Doubting, dreaming dreams no mortal ever dared to dream before." (Lines 25-26)

The main substance of this sentence is long I stood there. Everything else is part of a participle phrase!

One purpose of these long participial phrases is to maintain the rhyme. The participles peering, fearing, and dreaming extend a constant rhyme, helping the lines to flow in a natural and interesting pattern.

Another purpose of the participial phrases is to create sustained tension. They keep the narration continuous and incessant. The reader is constantly stuck in the moment of the narrator's fear. These repetitive participles appear throughout the entire poem, maintaining the tension until the final lines.

Participial Phrase - Key Takeaways

  • A participial (or participle) phrase is a phrase made up of modifiers and a participle. A participial phrase modifies a noun phrase.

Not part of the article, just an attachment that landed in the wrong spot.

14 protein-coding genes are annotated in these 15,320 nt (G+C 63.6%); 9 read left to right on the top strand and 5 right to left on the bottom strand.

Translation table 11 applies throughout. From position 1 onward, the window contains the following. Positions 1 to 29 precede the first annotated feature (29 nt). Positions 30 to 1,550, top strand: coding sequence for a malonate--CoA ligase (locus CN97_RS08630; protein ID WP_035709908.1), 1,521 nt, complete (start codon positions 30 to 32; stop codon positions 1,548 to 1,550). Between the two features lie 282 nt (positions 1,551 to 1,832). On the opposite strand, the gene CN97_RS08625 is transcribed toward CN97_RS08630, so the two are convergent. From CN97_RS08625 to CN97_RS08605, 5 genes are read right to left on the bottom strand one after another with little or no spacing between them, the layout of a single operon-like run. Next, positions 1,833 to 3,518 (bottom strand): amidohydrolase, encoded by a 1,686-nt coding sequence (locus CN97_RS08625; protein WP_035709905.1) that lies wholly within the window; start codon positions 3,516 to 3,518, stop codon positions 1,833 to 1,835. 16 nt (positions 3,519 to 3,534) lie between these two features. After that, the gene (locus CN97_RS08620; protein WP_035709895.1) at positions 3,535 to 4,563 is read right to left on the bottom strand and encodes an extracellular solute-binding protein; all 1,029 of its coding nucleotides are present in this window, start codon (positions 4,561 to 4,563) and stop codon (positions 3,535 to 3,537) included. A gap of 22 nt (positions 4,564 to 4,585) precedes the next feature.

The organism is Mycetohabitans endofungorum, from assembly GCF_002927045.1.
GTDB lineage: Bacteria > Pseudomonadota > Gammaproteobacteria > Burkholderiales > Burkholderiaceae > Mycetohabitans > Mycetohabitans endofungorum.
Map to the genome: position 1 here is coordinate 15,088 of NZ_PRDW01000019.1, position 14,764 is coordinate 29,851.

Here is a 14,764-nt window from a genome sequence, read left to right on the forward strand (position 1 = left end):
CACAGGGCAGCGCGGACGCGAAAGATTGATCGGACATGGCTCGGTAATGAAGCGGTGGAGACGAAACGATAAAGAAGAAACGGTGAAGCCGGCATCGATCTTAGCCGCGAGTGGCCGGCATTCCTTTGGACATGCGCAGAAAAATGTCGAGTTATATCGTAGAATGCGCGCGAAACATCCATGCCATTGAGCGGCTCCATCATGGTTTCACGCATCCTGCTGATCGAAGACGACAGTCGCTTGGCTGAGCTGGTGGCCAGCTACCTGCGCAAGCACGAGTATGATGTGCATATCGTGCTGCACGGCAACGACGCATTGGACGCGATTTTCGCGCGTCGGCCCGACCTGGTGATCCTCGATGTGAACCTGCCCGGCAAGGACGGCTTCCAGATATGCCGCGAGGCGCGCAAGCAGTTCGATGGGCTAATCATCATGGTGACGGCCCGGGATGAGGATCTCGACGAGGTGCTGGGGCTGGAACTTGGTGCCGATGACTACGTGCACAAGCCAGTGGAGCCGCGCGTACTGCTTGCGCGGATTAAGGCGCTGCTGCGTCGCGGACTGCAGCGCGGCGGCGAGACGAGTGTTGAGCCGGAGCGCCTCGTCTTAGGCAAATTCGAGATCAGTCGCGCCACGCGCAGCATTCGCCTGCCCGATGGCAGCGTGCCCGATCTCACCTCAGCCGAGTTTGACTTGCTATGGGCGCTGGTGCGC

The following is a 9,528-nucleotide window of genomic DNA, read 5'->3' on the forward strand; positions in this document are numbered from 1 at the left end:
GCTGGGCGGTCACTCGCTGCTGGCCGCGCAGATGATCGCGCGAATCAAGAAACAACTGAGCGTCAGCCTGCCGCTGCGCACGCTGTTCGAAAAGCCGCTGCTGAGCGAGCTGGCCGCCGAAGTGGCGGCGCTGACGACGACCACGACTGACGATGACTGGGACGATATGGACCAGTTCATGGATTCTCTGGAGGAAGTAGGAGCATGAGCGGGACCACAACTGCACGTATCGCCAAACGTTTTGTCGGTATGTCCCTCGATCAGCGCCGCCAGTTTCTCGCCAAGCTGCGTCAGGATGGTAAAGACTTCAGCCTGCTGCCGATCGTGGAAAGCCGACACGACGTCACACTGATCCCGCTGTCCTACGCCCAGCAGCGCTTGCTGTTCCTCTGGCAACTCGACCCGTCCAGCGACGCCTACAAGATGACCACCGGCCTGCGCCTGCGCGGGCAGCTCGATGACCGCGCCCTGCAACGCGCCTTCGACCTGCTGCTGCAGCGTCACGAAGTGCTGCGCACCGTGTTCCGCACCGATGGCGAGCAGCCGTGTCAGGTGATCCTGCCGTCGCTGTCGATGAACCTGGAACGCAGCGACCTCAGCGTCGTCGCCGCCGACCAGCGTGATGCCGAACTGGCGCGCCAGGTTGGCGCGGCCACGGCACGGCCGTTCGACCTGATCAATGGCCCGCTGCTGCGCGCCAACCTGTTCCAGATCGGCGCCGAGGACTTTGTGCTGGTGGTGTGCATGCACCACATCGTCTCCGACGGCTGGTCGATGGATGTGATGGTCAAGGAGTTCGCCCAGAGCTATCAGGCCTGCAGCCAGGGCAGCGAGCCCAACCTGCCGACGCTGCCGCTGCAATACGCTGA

• There are two main types of participial phrases: present participial phrases and past participial phrases.
  • Present participles take the same form as present progressive verbs. Past participles take the same form as simple past verbs.
  • An introductory participial phrase is a participial phrase that appears at the beginning of a sentence.
  • A participle phrase can sometimes allow for a more interesting, informative, and rich description than an adjective on its own can provide.

Frequently Asked Questions about Participial Phrase

A participial (or participle) phrase is a phrase made up of modifiers and a participle. A participial phrase modifies a noun phrase.

There are two main types of participial phrases: present participial phrases and past participial phrases. Present participles take the same form as present progressive verbs. Past participles take the same form as simple past verbs.

Squinting into the sunlight, Nora emerged from the vault.


The first phrase in this sentence, squinting into the sunlight, is a present participial phrase. The primary action in this sentence is emerged from the vault. The participial phrase describes the subject, Nora.

There are a few hints that can help you to identify a participial phrase in contrast to a verb phrase.